Clayton: How to enjoy a Texas summer in the outdoors
By Luke Clayton
It’s easy to sit in an air-conditioned office and dream about being out on the water all day, boating and catching one after another of your favorite species of game fish. It’s quite another proposition to actually spend time during the heat of the day in a boat without shade, especially on a calm day without cloud cover.
How about hunting during the summer months? I absolutely love a summer hunt when conditions are right and those conditions always include a cool place to spend mid-day and a method of keeping the harvested game chilled.
Almost without exception, fishing is best this time of year during the cooler periods of the day. Granted, channel catfish will readily bite during the heat of the day in a hole baited with soured grain and even the highly touted largemouth bass can be enticed to take a deep diving plug or soft plastic properly presented over a submerged deep water hump or creek channel when the thermometer is at or approaching double digits.
But, to my way of thinking, fishing during the next three months needs to be centered around the cooler time of day and, unless one wishes to fish at night, this means getting on the water at first light and being back at dock loading the boat no later than about 11 a.m.
Night fishing is definitely an option. In past years, I have enjoyed some great fishing “tied up” under a bridge with lights in the water, using live minnows for bait. This type fishing often produces a mixed stringer of white bass, crappie, yellow bass and catfish. Big schools of baitfish are attracted by the light and game fish show up for an easy meal. This is a great way to beat the heat during the summer months for those willing to lose a few hours sleep.
There was a time when loss of sleep was not a factor. I could get on the water around 8 p.m., get anchored and be fishing by dark. I thought nothing about fishing until 1 a.m. or so. This often equated to getting to bed around 3 in the morning. If the trip was successful, there was a cooler full of fish on ice to be filleted the next day, sometime before heading out to work. Those days are long gone. I would be comatose the next day if I tried this as a mature (old) fisherman.
No, these days I’m all about getting to bed early and getting up well before first light, in time to be heading out to fish at the break of day. There is just something I like about being there and, as my dad used to say, “waking up with the fish.” There are only just so many sunrises we have to enjoy and I dearly love being out there to witness every one.
Many species such as stripers, hybrid stripers, largemouth and white bass can often be found during early morning in relatively shallow water feeding on shad and it’s a common practice to follow them out to deeper water as the sun climbs higher and the shad they are feeding upon disperse. The top water bite that I enjoy so much is also at its peak at first light.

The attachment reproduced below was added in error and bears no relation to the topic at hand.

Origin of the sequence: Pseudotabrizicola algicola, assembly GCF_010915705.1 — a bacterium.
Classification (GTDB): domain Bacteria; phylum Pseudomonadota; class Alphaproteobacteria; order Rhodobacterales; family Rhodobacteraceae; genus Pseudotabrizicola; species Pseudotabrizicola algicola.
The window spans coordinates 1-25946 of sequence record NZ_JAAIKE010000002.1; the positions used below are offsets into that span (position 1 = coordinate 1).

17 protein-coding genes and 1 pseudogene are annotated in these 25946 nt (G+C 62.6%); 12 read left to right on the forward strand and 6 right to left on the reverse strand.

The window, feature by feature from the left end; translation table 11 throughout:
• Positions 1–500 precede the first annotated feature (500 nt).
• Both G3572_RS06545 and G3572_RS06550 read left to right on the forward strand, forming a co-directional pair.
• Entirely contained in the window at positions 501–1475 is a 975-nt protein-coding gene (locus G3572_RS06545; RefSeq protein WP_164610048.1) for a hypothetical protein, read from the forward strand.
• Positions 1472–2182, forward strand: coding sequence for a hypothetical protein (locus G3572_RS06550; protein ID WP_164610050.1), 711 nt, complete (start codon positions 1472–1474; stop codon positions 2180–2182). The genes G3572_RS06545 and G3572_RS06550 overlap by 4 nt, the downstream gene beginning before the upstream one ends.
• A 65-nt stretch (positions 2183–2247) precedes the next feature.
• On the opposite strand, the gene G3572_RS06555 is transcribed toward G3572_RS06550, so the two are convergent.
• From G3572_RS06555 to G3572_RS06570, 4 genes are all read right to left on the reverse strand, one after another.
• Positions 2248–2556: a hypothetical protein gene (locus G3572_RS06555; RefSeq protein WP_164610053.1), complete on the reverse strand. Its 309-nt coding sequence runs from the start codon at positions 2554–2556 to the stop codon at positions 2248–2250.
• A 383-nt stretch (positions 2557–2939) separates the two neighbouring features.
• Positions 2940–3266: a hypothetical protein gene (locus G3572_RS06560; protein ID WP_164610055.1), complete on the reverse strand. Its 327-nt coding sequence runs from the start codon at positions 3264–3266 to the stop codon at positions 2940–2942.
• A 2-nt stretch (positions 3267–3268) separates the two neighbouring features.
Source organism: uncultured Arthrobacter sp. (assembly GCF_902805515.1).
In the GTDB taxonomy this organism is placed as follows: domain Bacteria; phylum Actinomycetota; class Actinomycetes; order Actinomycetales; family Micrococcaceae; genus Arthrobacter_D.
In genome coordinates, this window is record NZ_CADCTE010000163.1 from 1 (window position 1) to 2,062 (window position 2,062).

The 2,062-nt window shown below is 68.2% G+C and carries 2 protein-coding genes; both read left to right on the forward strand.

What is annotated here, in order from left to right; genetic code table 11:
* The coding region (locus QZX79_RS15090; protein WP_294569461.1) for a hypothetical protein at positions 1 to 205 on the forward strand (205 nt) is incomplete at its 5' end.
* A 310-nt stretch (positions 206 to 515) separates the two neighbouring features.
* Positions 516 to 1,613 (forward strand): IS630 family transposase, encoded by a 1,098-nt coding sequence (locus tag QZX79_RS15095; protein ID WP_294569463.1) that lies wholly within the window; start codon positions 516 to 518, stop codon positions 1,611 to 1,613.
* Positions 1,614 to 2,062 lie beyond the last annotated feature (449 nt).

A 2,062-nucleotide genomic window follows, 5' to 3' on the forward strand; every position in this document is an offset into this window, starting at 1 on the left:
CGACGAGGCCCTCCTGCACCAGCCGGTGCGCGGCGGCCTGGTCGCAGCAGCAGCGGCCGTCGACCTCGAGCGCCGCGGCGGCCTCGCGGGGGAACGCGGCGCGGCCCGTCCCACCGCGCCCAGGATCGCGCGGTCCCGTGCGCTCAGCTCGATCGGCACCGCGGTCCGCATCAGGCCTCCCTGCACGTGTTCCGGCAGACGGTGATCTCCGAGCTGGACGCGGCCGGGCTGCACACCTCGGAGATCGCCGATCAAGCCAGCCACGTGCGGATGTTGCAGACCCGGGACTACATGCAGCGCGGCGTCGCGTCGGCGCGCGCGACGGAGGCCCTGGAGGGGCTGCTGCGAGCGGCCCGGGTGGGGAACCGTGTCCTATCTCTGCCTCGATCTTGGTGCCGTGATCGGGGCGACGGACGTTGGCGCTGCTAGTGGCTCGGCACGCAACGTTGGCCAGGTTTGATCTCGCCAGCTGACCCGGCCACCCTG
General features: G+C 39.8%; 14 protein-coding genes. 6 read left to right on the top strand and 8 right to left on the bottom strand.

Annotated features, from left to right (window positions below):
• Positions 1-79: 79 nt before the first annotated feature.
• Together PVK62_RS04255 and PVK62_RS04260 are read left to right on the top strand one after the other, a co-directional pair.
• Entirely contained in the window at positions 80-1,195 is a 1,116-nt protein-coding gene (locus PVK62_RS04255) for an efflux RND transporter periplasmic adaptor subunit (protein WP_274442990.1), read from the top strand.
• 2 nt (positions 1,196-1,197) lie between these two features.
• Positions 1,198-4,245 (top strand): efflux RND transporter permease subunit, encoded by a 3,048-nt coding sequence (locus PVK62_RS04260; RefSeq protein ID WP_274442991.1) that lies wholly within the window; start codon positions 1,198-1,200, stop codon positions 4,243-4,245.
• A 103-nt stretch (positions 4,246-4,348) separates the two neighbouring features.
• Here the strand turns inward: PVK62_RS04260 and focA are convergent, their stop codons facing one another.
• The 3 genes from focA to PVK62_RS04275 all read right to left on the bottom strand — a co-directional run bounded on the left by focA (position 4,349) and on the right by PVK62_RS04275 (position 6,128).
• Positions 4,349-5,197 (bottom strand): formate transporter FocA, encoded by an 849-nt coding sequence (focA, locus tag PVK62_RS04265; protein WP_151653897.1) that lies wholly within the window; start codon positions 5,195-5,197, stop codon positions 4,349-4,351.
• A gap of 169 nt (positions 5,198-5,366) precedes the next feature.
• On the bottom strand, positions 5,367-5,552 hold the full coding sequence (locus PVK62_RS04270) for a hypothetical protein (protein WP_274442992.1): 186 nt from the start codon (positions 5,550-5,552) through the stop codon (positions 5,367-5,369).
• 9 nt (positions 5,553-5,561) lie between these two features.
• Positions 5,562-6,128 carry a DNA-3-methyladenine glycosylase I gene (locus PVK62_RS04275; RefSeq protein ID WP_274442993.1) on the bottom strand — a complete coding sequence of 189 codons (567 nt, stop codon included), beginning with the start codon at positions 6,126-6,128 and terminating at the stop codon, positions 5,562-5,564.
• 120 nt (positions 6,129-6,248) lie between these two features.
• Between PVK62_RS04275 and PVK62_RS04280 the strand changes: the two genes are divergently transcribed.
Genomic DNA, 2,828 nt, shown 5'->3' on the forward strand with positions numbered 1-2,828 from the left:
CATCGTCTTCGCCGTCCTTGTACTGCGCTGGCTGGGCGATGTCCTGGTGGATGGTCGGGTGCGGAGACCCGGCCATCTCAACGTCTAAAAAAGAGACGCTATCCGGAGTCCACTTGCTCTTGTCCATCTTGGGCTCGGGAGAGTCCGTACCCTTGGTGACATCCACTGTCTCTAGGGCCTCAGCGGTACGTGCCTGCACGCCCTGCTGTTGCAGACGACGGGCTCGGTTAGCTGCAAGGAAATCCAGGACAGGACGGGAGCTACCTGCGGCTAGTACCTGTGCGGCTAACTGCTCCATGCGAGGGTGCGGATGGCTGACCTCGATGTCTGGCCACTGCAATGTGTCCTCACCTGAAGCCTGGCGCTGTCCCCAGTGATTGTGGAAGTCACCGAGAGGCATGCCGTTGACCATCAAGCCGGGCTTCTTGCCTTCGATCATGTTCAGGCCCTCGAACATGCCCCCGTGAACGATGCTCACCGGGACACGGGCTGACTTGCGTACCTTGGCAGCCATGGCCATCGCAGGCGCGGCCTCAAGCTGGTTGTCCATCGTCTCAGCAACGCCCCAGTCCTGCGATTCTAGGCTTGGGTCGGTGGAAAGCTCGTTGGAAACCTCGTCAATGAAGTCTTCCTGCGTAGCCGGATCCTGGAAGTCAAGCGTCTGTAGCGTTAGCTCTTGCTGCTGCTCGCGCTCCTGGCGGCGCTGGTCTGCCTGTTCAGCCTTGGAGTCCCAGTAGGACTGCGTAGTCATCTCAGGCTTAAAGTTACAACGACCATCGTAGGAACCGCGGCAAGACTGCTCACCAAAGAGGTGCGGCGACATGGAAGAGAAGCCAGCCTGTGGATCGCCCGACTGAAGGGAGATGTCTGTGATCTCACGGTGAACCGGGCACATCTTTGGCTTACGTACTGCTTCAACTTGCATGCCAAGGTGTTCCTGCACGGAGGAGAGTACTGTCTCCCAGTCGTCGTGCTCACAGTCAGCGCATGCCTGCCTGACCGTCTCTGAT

Summer hunting for exotics has become very popular in the past few decades, especially for axis deer, which are distributed throughout Texas, both on high- and low-fenced ranches. Axis can breed throughout the years but early summer is a peak time for their “rut.” During this period, the bucks are on the move, just like with whitetail bucks during their fall breeding season. Hunters from across the nation come to Texas in the summer to hunt axis deer and much of the hunting takes place during the summer months. It’s a long time until fall and the traditional hunting seasons and the fresh meat from a successful summer hunt is welcome.
I hunt hogs throughout the year and enjoy the taste of wild pork, which is much leaner than that of domestic hogs and, to my way of thinking, much more flavorful. This time of year, if I have hogs coming to a feeder, I will get in the blind 30 minutes or so before daylight and stay until around 9 a.m. One of my favorite summer tactics for hogs is to settle into a blind an hour or so before dark and stay put until I kill a hog or around 9 p.m., whichever comes first. The temperature drops with the setting sun and an evening hog hunt is usually very comfortable.
Equipment is important when hunting during daylight and, after dark. After all, one has to first SEE the hogs in order to harvest them. I use a Wraith digital scope by Sightmark. This scope shows a color image during the day and when darkness falls, I keep hunting. It has an IR (infra red) illuminator that facilitates making shots out to 125 yards and beyond but I usually set up around a feeder and most of the hogs I kill are 75 yards and closer. The Wraith also has a built-in camera and filming is as easy as pressing a button.
Summer hunting has one big challenge and that is keeping the meat cold. When hunting around a camp or lodge with a walk-in cooler, the problem is solved but most of my summer hog hunts require loading a 120-quart cooler with 20 pounds of ice in the truck just in case I do harvest some pork. Granted, there are times when hogs are not taken and the trouble of packing ice is wasted but when an animal is taken during the heat of summer, the last thing I want to do is go driving around looking for ice. I quickly quarter the hogs and get the quarters and backstrap on ice.
Insects, especially mosquitoes, can be a problem when night hunting or fishing for that matter but a Thermacell unit will solve that problem.
It’s a long time until cooling fall temperatures and we are just going into the hottest period of the year but, take a cue from the fish and game and move early and late and take it easy in the coolest place you can find during the heat of the day!
Contact outdoors writer Luke Clayton via email. His website is www.catfishradio.org